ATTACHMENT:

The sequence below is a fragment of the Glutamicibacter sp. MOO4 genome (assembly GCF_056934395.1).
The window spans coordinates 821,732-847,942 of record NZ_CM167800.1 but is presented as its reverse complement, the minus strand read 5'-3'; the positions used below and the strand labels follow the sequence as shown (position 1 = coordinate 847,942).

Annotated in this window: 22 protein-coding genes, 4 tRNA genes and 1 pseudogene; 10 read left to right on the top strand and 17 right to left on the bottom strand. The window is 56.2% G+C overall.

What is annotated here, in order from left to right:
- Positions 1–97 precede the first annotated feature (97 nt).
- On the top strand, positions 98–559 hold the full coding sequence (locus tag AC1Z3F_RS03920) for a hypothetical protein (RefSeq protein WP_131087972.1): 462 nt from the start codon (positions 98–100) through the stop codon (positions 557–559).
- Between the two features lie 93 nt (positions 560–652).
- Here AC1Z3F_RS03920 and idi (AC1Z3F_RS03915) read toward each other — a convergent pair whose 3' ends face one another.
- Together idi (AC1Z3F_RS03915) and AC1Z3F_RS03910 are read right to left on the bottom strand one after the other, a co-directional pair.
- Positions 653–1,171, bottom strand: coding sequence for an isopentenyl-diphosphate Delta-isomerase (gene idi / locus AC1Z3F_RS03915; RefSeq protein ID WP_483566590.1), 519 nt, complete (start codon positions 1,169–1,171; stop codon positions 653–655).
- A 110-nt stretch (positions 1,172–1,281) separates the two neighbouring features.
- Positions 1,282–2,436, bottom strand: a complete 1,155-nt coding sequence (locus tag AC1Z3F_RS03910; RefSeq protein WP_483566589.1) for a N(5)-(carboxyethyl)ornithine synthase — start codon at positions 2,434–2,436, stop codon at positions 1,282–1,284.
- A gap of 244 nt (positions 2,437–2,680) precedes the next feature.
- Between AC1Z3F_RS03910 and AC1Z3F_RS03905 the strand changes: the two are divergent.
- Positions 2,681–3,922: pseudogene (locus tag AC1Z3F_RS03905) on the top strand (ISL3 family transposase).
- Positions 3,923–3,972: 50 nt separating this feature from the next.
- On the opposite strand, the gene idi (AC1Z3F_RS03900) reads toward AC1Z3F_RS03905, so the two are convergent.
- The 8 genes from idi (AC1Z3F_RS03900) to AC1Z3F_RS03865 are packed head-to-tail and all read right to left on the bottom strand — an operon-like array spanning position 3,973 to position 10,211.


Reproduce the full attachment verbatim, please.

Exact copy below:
The sequence below is a fragment of the Glutamicibacter sp. MOO4 genome (assembly GCF_056934395.1).
The window spans coordinates 821,732-847,942 of record NZ_CM167800.1 but is presented as its reverse complement, the minus strand read 5'-3'; the positions used below and the strand labels follow the sequence as shown (position 1 = coordinate 847,942).

Annotated in this window: 22 protein-coding genes, 4 tRNA genes and 1 pseudogene; 10 read left to right on the top strand and 17 right to left on the bottom strand. The window is 56.2% G+C overall.

What is annotated here, in order from left to right:
- Positions 1–97 precede the first annotated feature (97 nt).
- On the top strand, positions 98–559 hold the full coding sequence (locus tag AC1Z3F_RS03920) for a hypothetical protein (RefSeq protein WP_131087972.1): 462 nt from the start codon (positions 98–100) through the stop codon (positions 557–559).
- Between the two features lie 93 nt (positions 560–652).
- Here AC1Z3F_RS03920 and idi (AC1Z3F_RS03915) read toward each other — a convergent pair whose 3' ends face one another.
- Together idi (AC1Z3F_RS03915) and AC1Z3F_RS03910 are read right to left on the bottom strand one after the other, a co-directional pair.
- Positions 653–1,171, bottom strand: coding sequence for an isopentenyl-diphosphate Delta-isomerase (gene idi / locus AC1Z3F_RS03915; RefSeq protein ID WP_483566590.1), 519 nt, complete (start codon positions 1,169–1,171; stop codon positions 653–655).
- A 110-nt stretch (positions 1,172–1,281) separates the two neighbouring features.
- Positions 1,282–2,436, bottom strand: a complete 1,155-nt coding sequence (locus tag AC1Z3F_RS03910; RefSeq protein WP_483566589.1) for a N(5)-(carboxyethyl)ornithine synthase — start codon at positions 2,434–2,436, stop codon at positions 1,282–1,284.
- A gap of 244 nt (positions 2,437–2,680) precedes the next feature.
- Between AC1Z3F_RS03910 and AC1Z3F_RS03905 the strand changes: the two are divergent.
- Positions 2,681–3,922: pseudogene (locus tag AC1Z3F_RS03905) on the top strand (ISL3 family transposase).
- Positions 3,923–3,972: 50 nt separating this feature from the next.
- On the opposite strand, the gene idi (AC1Z3F_RS03900) reads toward AC1Z3F_RS03905, so the two are convergent.
- The 8 genes from idi (AC1Z3F_RS03900) to AC1Z3F_RS03865 are packed head-to-tail and all read right to left on the bottom strand — an operon-like array spanning position 3,973 to position 10,211.